As someone who has recently gotten into the research world, I read a lot of preprints and occasionally dig up some technical reports to access older publications.

To me, it seems like technical reports were the paper version of preprints. Many technical reports appeared later as peer-reviewed articles or chapters of books. Nowadays, there are far fewer technical reports appearing. My department used to produce multiple dozens each year in the 70s and 80s, but they have only produced one so far this year.

Does this mean that preprints have taken the place of technical reports? Is there any reason why a researcher would choose to publish a technical report with their university or organization?

  • 1
    Welcome! Your second question is possibly a duplicate of When and why a scientific technical report is written?, but I haven't seen the other one before.
    – Anyon
    Commented May 16, 2018 at 21:22
  • I wish they were! Many people still submit them to some questionable journal, such as the "Lecture Notes" series. They may be dressed as something other than a technical report for citability reasons, though.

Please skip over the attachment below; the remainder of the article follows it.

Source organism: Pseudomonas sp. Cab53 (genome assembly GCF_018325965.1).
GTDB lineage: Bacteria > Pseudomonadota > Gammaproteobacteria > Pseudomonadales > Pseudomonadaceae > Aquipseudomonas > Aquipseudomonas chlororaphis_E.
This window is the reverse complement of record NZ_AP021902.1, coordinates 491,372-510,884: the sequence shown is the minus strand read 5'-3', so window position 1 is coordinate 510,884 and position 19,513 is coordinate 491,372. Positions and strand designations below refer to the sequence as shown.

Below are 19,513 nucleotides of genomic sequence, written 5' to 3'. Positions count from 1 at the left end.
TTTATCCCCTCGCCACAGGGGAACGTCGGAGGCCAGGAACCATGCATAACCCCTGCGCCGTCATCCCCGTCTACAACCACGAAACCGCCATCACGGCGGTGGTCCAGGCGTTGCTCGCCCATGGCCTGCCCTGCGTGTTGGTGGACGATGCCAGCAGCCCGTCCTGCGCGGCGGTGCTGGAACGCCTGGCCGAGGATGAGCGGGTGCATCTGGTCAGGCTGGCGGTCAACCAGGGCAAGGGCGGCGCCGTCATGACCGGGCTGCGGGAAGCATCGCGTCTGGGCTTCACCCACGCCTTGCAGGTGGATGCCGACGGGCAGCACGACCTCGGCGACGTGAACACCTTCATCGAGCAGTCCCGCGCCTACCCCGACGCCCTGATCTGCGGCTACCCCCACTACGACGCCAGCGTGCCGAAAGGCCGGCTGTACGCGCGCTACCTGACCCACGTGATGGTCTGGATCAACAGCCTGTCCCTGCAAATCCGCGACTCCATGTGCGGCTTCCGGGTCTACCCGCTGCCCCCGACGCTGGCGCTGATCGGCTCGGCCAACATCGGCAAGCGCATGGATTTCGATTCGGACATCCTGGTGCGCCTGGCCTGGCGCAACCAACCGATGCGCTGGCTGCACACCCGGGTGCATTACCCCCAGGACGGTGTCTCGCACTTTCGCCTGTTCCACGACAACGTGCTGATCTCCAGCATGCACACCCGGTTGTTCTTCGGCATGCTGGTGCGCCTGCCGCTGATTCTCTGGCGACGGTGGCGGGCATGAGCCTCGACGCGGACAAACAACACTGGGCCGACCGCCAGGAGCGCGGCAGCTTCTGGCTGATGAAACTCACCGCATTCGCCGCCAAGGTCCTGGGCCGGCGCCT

– Nemo
    Commented Aug 2, 2018 at 13:49

1 Answer 1


While preprint archives certainly remove one of the major reasons that I used to submit technical reports, sometimes I find there's just no other appropriate title for a work.

To me, the whole notion of a preprint assumes intention to eventually publish in a journal, using a journal-style format and style of argumentation. There are a number of things that I write, however, that are worth archiving in citable form that just are not that.

In my own work, for example, I often end up producing formal project reports for funding agencies. These may incorporate material from papers or that will later be extracted for papers, but the report itself can be a valuable document, especially for talking about implementation details or negative results.

Likewise, highly technical documents such as specifications, architecture documents, standards, best practices recommendations, etc., can be extremely valuable, but are often not appropriate to publish as journal articles. One often also writes journal articles about such things, but there is a big difference between an article explaining the core concepts and value in a standard versus the full grinding detail of its complete specification.

I'm sure there are other examples as well, but the bottom line is this: "technical report" remains a nice catch-all name for any archival technical artifact that's a written document but not a journal article.

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